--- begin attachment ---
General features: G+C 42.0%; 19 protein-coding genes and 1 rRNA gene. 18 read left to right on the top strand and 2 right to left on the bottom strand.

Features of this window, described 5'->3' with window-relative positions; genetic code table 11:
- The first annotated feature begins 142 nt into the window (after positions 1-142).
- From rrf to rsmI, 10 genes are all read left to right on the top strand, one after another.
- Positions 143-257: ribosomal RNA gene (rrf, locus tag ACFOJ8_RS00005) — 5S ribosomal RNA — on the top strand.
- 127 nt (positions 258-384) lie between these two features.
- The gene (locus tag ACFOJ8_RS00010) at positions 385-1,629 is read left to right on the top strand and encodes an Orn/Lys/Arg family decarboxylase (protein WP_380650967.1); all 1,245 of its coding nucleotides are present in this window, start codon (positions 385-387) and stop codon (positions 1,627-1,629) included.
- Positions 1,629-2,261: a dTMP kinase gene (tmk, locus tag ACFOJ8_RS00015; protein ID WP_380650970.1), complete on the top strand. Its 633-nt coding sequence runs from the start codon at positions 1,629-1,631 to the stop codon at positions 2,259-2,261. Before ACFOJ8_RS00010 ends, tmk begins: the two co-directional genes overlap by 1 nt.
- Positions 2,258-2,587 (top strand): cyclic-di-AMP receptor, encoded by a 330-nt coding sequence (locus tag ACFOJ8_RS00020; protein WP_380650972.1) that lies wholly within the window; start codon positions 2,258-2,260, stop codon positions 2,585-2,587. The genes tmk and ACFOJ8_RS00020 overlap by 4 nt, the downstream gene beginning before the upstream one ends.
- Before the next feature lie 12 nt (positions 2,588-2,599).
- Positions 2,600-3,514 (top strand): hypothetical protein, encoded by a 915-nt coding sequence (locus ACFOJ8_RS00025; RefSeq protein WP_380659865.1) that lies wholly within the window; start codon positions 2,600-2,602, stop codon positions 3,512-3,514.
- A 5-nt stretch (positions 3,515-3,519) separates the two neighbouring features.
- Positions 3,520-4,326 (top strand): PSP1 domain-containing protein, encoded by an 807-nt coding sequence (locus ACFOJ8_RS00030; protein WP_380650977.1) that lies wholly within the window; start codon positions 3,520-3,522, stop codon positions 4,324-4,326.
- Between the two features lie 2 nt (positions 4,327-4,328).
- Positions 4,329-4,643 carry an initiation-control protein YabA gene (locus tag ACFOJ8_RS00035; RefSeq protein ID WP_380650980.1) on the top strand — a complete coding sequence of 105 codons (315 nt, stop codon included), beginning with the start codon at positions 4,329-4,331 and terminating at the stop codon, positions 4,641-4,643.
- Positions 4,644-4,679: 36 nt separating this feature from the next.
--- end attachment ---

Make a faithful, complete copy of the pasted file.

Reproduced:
General features: G+C 42.0%; 19 protein-coding genes and 1 rRNA gene. 18 read left to right on the top strand and 2 right to left on the bottom strand.

Features of this window, described 5'->3' with window-relative positions; genetic code table 11:
- The first annotated feature begins 142 nt into the window (after positions 1-142).
- From rrf to rsmI, 10 genes are all read left to right on the top strand, one after another.
- Positions 143-257: ribosomal RNA gene (rrf, locus tag ACFOJ8_RS00005) — 5S ribosomal RNA — on the top strand.
- 127 nt (positions 258-384) lie between these two features.
- The gene (locus tag ACFOJ8_RS00010) at positions 385-1,629 is read left to right on the top strand and encodes an Orn/Lys/Arg family decarboxylase (protein WP_380650967.1); all 1,245 of its coding nucleotides are present in this window, start codon (positions 385-387) and stop codon (positions 1,627-1,629) included.
- Positions 1,629-2,261: a dTMP kinase gene (tmk, locus tag ACFOJ8_RS00015; protein ID WP_380650970.1), complete on the top strand. Its 633-nt coding sequence runs from the start codon at positions 1,629-1,631 to the stop codon at positions 2,259-2,261. Before ACFOJ8_RS00010 ends, tmk begins: the two co-directional genes overlap by 1 nt.
- Positions 2,258-2,587 (top strand): cyclic-di-AMP receptor, encoded by a 330-nt coding sequence (locus tag ACFOJ8_RS00020; protein WP_380650972.1) that lies wholly within the window; start codon positions 2,258-2,260, stop codon positions 2,585-2,587. The genes tmk and ACFOJ8_RS00020 overlap by 4 nt, the downstream gene beginning before the upstream one ends.
- Before the next feature lie 12 nt (positions 2,588-2,599).
- Positions 2,600-3,514 (top strand): hypothetical protein, encoded by a 915-nt coding sequence (locus ACFOJ8_RS00025; RefSeq protein WP_380659865.1) that lies wholly within the window; start codon positions 2,600-2,602, stop codon positions 3,512-3,514.
- A 5-nt stretch (positions 3,515-3,519) separates the two neighbouring features.
- Positions 3,520-4,326 (top strand): PSP1 domain-containing protein, encoded by an 807-nt coding sequence (locus ACFOJ8_RS00030; protein WP_380650977.1) that lies wholly within the window; start codon positions 3,520-3,522, stop codon positions 4,324-4,326.
- Between the two features lie 2 nt (positions 4,327-4,328).
- Positions 4,329-4,643 carry an initiation-control protein YabA gene (locus tag ACFOJ8_RS00035; RefSeq protein ID WP_380650980.1) on the top strand — a complete coding sequence of 105 codons (315 nt, stop codon included), beginning with the start codon at positions 4,329-4,331 and terminating at the stop codon, positions 4,641-4,643.
- Positions 4,644-4,679: 36 nt separating this feature from the next.